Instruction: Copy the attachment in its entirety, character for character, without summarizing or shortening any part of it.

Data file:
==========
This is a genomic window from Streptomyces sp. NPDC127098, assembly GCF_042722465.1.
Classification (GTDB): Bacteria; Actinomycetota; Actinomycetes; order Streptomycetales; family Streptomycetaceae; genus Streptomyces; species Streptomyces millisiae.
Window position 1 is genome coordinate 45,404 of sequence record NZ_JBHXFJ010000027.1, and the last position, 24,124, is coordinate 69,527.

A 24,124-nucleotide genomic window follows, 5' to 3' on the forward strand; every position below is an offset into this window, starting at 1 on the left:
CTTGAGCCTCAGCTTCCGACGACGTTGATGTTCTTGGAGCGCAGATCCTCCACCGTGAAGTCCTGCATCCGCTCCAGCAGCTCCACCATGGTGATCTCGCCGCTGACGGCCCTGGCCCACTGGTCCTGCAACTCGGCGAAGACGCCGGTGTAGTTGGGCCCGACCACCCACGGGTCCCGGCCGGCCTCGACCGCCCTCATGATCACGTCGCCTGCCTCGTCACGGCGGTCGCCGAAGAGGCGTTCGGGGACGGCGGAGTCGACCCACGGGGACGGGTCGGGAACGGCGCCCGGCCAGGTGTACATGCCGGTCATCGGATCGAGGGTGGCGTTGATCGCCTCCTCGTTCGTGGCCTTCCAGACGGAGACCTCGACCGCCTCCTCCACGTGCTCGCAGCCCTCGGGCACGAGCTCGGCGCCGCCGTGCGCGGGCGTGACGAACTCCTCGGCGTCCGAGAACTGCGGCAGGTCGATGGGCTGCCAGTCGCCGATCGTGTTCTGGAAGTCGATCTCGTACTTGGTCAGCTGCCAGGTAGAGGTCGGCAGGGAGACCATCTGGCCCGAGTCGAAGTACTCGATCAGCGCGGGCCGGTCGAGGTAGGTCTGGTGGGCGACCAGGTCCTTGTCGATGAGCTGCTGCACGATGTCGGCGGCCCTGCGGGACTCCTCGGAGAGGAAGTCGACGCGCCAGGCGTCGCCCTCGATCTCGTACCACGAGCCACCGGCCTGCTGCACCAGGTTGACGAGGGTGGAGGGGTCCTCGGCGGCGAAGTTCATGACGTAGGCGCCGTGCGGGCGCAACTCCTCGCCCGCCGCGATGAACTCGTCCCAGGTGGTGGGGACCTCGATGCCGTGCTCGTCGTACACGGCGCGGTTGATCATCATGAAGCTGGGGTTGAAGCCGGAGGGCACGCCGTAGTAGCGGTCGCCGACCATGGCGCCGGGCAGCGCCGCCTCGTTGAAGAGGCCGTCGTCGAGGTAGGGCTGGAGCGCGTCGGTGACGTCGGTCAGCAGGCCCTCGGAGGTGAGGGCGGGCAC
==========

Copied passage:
This is a genomic window from Streptomyces sp. NPDC127098, assembly GCF_042722465.1.
Classification (GTDB): Bacteria; Actinomycetota; Actinomycetes; order Streptomycetales; family Streptomycetaceae; genus Streptomyces; species Streptomyces millisiae.
Window position 1 is genome coordinate 45,404 of sequence record NZ_JBHXFJ010000027.1, and the last position, 24,124, is coordinate 69,527.

A 24,124-nucleotide genomic window follows, 5' to 3' on the forward strand; every position below is an offset into this window, starting at 1 on the left:
CTTGAGCCTCAGCTTCCGACGACGTTGATGTTCTTGGAGCGCAGATCCTCCACCGTGAAGTCCTGCATCCGCTCCAGCAGCTCCACCATGGTGATCTCGCCGCTGACGGCCCTGGCCCACTGGTCCTGCAACTCGGCGAAGACGCCGGTGTAGTTGGGCCCGACCACCCACGGGTCCCGGCCGGCCTCGACCGCCCTCATGATCACGTCGCCTGCCTCGTCACGGCGGTCGCCGAAGAGGCGTTCGGGGACGGCGGAGTCGACCCACGGGGACGGGTCGGGAACGGCGCCCGGCCAGGTGTACATGCCGGTCATCGGATCGAGGGTGGCGTTGATCGCCTCCTCGTTCGTGGCCTTCCAGACGGAGACCTCGACCGCCTCCTCCACGTGCTCGCAGCCCTCGGGCACGAGCTCGGCGCCGCCGTGCGCGGGCGTGACGAACTCCTCGGCGTCCGAGAACTGCGGCAGGTCGATGGGCTGCCAGTCGCCGATCGTGTTCTGGAAGTCGATCTCGTACTTGGTCAGCTGCCAGGTAGAGGTCGGCAGGGAGACCATCTGGCCCGAGTCGAAGTACTCGATCAGCGCGGGCCGGTCGAGGTAGGTCTGGTGGGCGACCAGGTCCTTGTCGATGAGCTGCTGCACGATGTCGGCGGCCCTGCGGGACTCCTCGGAGAGGAAGTCGACGCGCCAGGCGTCGCCCTCGATCTCGTACCACGAGCCACCGGCCTGCTGCACCAGGTTGACGAGGGTGGAGGGGTCCTCGGCGGCGAAGTTCATGACGTAGGCGCCGTGCGGGCGCAACTCCTCGCCCGCCGCGATGAACTCGTCCCAGGTGGTGGGGACCTCGATGCCGTGCTCGTCGTACACGGCGCGGTTGATCATCATGAAGCTGGGGTTGAAGCCGGAGGGCACGCCGTAGTAGCGGTCGCCGACCATGGCGCCGGGCAGCGCCGCCTCGTTGAAGAGGCCGTCGTCGAGGTAGGGCTGGAGCGCGTCGGTGACGTCGGTCAGCAGGCCCTCGGAGGTGAGGGCGGGCAC